I have a polygon shapefile that has a 100MB .dbf, and 500MB .shp file component. The reason it is so large, is that it is classified as a landbase for a whole district.

Everytime I view the file in ArcCatalog, or ArcMap, and move the view window slightly, the entire file needs to redraw from scratch. I have tried spatial indexing and importing into a geodatabase - neither approach provides any noticable performance improvement with respect to rendering.

Esri's help page suggests that that to improve shapefile performance, the user can generalize the file. While this would obviously work, I do not want to lose any information. Splitting the file up is not ideal since I am doing a lot of geoprocessing/queries with its entire area. I guess I could avoid viewing the entire area at once - but sometimes, for example, it is good to see what parts of the file a query has selected.

Is there any other approach I could take to improve rendering performance?

(In theory, building shapefile "pyramids" would be ideal - I'm unsure why ArcGIS has never supported such an approach - at least that I am aware of...)

  • 2
    Having such a large shapefile, is just asking for trouble. In my experience, Large shapefiles tend to corrupt very easily. Get it in a File Geodatabase, to avoid corruption. Better drawing performance would be an added bonus. Commented Oct 24, 2012 at 5:49
  • As I breifly note above, I found that importing a large shapefile into a gdb creates no improvement - from a purely rendering point of view. You are quite right though that from a general perspective it makes little sense to not have a large shp file in a gdb (for all sorts of reasons).
    – youzer
    Commented Oct 24, 2012 at 19:27
  • 2
    Have you considered using a raster instead of a shapefile? Commented Oct 30, 2012 at 20:06
  • i am confused in one thing what if file size is 2gb and computer memory is also 2gb then how arcgis will handle this file data as it will conume full memory Commented Nov 10, 2015 at 8:42
  • if you've got millions of small polygons, should've used raster is the infamous saying (unless you are making a soils layer...) Commented Jan 11, 2016 at 22:23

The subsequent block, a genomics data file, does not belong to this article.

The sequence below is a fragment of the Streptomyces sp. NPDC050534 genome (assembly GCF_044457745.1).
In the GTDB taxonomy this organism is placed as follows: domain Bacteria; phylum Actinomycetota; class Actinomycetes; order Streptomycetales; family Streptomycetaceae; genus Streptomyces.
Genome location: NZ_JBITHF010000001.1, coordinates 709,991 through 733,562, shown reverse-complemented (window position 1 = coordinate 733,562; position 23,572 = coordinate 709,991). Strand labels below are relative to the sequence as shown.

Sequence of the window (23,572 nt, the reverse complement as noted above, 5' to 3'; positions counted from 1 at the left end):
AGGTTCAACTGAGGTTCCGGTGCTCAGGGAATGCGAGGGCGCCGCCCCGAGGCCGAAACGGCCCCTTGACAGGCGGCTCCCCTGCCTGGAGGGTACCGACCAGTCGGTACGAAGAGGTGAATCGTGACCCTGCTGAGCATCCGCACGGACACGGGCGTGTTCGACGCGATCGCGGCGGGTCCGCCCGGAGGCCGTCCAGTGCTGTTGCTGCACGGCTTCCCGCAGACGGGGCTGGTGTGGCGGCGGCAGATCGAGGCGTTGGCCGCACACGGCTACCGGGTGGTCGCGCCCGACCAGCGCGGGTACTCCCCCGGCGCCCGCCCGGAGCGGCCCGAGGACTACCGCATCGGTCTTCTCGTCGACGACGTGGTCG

7 Answers 7


My thoughts are:

  1. Export your shapefile to a file geodatabase feature class - I think its drawing performance will be better but am not sure by how much
  2. If you are using ArcGIS Desktop 10.0 or later move it into a Basemap Layer - this will improve drawing performance dramatically
  3. If you like the sound of pyramids for vector data, be sure to vote for this ArcGIS Idea.
  • 3
    Except you can't do analysis or selections on basemap layers IIRC.
    – blah238
    Commented Oct 24, 2012 at 4:50
  • 4
    Suspect that could be gotten around by having second layer in TOC pointing at same source and not a basemap layer, which is usually turned off but can be displayed when required for analysis or selection.
    – PolyGeo
    Commented Oct 24, 2012 at 5:34
  • PolyGeo - thanks for answer. I tried baselayer and indeed a major performance improvement is when "zoom to layer" is clicked, the file does not render from scratch. The workaround you suggest given blah238's comment would perhaps work from some projects, but I found an addtional thing that limites the use of baselayer is that you cannot visualize the dbf using any symbology. With this limitation I might as well generlize the file for reference (not a baselayer), then unhide the "real" layer when needed. Not really a great solution.. I'll be voting "pyramids" idea as you suggest!